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Re: [BKARTS] In search of Black Roll paper..

>Date:    Mon, 10 Mar 2008 17:29:06 -0500
>From:    Julie Sullivan <julie3@xxxxxxxxxxx>
>Subject: Re: In search of Black Roll paper..
>I had once heard that it was impossible to make black paper totally  
>acid free. Is that true?
>Julie Sullivan

I'm not sure if I want to touch this one.  Today acid-free / archival has
become more of an advertising fad than anything with a true definition.

In its strictest definition, acid free means that something has a Ph of 7 or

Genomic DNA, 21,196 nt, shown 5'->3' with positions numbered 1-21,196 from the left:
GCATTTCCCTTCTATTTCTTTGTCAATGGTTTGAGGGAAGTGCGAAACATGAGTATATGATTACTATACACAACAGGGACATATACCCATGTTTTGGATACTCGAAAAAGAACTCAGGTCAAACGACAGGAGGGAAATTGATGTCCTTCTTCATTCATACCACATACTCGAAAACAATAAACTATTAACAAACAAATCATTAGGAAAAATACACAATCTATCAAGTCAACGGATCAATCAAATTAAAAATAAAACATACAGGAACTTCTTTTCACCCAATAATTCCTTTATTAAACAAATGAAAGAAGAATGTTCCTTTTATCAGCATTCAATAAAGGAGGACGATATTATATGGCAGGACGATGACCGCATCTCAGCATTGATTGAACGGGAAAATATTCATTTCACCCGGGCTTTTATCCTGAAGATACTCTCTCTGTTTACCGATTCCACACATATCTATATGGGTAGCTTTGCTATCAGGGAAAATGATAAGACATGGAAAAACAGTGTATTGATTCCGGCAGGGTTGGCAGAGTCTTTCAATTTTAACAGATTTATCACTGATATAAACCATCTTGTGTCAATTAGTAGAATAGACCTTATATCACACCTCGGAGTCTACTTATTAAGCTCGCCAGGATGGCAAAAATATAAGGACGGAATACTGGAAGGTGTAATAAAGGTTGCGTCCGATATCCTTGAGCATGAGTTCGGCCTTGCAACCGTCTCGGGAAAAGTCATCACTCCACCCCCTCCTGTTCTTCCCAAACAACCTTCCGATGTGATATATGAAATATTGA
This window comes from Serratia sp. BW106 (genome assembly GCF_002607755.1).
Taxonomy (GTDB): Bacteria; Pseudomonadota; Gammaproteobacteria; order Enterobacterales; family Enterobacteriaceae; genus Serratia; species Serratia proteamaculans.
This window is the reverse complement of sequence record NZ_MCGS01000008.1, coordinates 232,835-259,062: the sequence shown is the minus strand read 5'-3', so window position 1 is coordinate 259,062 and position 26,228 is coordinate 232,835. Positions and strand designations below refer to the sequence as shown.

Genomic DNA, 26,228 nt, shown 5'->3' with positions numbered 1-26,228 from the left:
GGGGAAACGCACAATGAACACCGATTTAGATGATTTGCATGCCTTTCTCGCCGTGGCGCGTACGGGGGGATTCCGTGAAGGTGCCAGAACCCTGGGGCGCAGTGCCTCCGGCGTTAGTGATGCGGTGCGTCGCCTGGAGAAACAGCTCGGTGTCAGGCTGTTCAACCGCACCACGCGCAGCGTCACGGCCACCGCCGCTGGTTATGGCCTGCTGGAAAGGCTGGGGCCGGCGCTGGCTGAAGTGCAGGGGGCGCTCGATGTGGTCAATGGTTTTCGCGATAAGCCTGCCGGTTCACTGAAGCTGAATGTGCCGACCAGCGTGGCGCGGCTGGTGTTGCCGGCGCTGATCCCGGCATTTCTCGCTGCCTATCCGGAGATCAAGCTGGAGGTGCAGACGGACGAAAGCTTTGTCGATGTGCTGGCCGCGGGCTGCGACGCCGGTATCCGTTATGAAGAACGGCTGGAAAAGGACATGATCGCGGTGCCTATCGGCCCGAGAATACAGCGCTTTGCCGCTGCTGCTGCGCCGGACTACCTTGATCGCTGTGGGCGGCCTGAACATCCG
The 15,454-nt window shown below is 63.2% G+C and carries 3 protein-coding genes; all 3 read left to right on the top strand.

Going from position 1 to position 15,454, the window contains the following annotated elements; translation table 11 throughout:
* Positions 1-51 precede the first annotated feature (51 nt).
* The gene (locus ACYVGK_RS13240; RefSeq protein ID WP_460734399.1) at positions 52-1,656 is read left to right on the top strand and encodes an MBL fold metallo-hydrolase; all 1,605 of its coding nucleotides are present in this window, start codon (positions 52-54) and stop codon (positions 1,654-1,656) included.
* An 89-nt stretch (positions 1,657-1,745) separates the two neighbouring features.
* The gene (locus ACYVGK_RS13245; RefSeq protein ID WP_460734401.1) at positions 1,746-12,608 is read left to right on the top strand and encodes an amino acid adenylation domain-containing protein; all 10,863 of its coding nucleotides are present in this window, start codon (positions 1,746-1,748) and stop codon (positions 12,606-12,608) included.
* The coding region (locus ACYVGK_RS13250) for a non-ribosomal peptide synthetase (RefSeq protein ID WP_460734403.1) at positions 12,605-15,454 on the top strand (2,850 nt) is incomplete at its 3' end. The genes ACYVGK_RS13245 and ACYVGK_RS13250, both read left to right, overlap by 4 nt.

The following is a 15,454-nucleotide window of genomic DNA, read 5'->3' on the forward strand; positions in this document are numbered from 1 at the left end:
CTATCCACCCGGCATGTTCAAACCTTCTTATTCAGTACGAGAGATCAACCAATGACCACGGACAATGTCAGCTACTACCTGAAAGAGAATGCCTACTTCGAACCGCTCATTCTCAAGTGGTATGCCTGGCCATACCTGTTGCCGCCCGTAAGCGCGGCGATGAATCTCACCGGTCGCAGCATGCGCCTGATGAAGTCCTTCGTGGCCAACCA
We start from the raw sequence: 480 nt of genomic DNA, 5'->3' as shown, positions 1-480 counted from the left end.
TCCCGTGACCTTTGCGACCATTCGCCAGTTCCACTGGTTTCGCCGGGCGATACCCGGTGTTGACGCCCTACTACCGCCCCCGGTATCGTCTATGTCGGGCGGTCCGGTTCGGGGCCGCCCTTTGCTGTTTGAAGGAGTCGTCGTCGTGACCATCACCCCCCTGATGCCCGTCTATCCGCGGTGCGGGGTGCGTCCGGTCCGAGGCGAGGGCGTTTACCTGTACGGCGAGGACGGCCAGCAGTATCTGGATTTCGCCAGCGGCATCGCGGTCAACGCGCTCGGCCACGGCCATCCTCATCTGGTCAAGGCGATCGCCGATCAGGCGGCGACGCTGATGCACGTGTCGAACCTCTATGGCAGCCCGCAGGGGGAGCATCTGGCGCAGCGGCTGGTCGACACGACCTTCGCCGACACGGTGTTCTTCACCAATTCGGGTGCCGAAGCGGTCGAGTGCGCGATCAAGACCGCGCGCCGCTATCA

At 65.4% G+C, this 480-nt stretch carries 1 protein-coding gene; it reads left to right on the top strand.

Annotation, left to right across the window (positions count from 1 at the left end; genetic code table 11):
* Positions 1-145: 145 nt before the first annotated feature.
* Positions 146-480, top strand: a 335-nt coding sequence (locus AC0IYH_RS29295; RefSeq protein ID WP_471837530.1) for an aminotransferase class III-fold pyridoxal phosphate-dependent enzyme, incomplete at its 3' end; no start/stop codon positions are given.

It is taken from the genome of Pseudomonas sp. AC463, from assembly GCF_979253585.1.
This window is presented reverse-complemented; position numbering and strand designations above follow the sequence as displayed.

above.  However keep in mind that dry materials do not have a pH, the value
of a pH only exists in liquids.  If we extrapolate on this and say what the
pH of the slurry is in the papermaking process then you may be able to
obtain something relatively close to an indication of its former pH value.  

However what does the pH really tell us?  Is it any indication of quality,
permanence, etc?  You can make paper from 100% lignin, which is the plant
fiber which is explicitly avoided in high permanence papers, and add a
chemical to it to raise the pH to a point above 7, basically making an
acid-free piece of junk.  There is certainly nothing untrue about calling
this paper acid-free, but I would say it is anything from high quality and
long lasting.

To Julie and others:  When you ask this question, what is your definition of
acid-free?  Archival would be another fun one to tackle.

Aaron Salik
20 West 20th Street
New York, NY 10011
212-219-0770 Phone
212-219-0735 Fax

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